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Ideas made us a human.
do you know that the impedance sometimes matter but sometimes not?
because the lowest headphone impedance is 8 ohms & the highest headphone impedance is 600 ohms and if you calculate them u can see that the difference is 75 in ohms or mW, so the voltage is more than 8 and less than 9 V rms
so don't worry about the high impedance, i know that the higher impedance decreases the volume and needs more voltages but the highest impedance will decreases less than 19 dB volume
if u have no problem with the highest impedance u can find some noise cancellation headphones that have more than 600 ohms active impedance & u can measure what the difference is.
Informative thread. So how does one intelligently demo headphones? For example in a store. Let's say I'm comparing 3 different headphones in a store to decide which one to buy. But I'm using the same amp with all three. Amp's output impedance is... oh let's say 16ohms. Headphone 1 is 300ohm, Headphone 2 is 80ohm, and Headphone 3 is 36ohm. I would be better off using an amp with as low of an impedance as possible it seems. Let's through one more monkey wrench in there: amp power. amp with 16ohm output impedance can pump out 5 watts and is powered by mains/wall. There's another amp available, but it's battery powered and only puts out (35mW at 600ohm), but its output impedance is less than 1ohm. It's a fraction of an ohm.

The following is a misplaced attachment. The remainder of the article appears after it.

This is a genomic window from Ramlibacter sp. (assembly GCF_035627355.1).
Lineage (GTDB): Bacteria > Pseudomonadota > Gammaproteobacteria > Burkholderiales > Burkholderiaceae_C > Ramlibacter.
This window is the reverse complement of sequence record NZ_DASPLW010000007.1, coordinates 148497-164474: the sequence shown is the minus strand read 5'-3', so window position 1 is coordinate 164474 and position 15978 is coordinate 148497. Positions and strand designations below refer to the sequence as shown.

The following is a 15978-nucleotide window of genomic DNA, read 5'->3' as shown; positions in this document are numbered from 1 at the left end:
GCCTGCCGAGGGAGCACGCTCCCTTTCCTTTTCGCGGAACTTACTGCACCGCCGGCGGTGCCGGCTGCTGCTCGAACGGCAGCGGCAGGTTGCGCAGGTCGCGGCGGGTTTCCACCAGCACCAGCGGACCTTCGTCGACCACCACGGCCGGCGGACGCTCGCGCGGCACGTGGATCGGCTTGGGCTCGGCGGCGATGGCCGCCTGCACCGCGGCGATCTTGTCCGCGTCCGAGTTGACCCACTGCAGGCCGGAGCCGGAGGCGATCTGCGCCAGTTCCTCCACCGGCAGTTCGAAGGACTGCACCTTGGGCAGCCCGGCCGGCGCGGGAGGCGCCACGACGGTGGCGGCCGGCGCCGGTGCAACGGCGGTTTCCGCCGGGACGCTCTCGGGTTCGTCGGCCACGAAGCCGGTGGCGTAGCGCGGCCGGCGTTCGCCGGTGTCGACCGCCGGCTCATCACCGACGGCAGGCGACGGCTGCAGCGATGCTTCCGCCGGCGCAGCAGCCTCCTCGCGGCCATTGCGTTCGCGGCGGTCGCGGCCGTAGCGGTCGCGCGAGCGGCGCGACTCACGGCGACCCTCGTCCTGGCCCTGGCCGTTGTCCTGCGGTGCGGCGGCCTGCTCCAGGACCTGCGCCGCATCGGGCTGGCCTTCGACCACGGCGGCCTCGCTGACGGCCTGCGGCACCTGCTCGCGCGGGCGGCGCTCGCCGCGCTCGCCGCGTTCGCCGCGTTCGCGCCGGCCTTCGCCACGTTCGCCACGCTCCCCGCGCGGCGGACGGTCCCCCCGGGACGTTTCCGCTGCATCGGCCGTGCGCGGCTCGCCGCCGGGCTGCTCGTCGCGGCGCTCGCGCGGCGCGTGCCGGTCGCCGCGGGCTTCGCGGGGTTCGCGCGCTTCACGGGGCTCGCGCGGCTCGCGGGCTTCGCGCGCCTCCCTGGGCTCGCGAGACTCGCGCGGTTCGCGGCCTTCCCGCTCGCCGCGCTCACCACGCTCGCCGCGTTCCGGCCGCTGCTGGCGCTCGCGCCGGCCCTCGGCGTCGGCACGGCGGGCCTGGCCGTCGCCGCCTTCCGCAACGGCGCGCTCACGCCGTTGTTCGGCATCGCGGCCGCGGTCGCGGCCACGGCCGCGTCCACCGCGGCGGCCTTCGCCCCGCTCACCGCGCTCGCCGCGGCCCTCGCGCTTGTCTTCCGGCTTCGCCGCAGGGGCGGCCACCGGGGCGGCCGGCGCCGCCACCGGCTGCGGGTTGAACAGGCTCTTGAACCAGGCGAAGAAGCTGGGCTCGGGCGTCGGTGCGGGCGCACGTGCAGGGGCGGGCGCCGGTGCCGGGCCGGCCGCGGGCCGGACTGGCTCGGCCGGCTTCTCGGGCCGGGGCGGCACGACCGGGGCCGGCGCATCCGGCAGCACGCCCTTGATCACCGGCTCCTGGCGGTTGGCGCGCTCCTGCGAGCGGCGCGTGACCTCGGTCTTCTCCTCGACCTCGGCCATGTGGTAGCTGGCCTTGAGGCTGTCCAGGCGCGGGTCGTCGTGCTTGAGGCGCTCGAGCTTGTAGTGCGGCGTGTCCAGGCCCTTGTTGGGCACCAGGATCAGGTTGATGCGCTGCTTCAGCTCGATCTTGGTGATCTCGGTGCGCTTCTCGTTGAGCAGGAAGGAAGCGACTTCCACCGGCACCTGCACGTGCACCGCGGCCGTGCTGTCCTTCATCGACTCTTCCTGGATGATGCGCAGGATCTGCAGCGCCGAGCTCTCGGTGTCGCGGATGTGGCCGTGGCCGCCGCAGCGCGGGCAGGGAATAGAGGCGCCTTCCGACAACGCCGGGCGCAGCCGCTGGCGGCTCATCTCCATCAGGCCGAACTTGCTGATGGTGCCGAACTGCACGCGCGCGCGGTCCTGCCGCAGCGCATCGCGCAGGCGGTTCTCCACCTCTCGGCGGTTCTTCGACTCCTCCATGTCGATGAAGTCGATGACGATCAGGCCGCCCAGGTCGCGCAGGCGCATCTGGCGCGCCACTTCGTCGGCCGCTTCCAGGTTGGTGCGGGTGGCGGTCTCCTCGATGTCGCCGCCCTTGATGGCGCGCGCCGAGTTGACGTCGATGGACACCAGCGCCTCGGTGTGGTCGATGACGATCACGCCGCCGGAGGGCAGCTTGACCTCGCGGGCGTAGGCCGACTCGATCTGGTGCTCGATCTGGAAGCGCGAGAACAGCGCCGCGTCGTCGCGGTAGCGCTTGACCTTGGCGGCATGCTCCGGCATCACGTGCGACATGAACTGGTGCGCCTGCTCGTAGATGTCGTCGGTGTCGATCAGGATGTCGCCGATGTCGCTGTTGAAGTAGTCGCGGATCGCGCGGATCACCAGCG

So... what do?
Also, let's say I want to buy a quality planar magnetic headphone with a listed impedance of like 30-50ohms. And let's say my requirements for an amp are built-in DAC, balanced output (either 4-pin XLR or 4.4mm Pentaconn), and enough wattage to really get the job done. There aren't a lot of options out there it seems. Many headphone amp with DACs just don't have the wattage or their impedances are too high.
The best way to compare headphones is with the proper impedance matching. You find the cans with the sound you want, and you build your system around that. However, that might not apply to portable rigs. You need to balance sound with convenience. People don't value convenience as much as they should. Hauling around a pile of black boxes and maintaining battery power in all of them is a pain. It might be better to sacrifice a tiny bit of sound quality in favor of simplicity.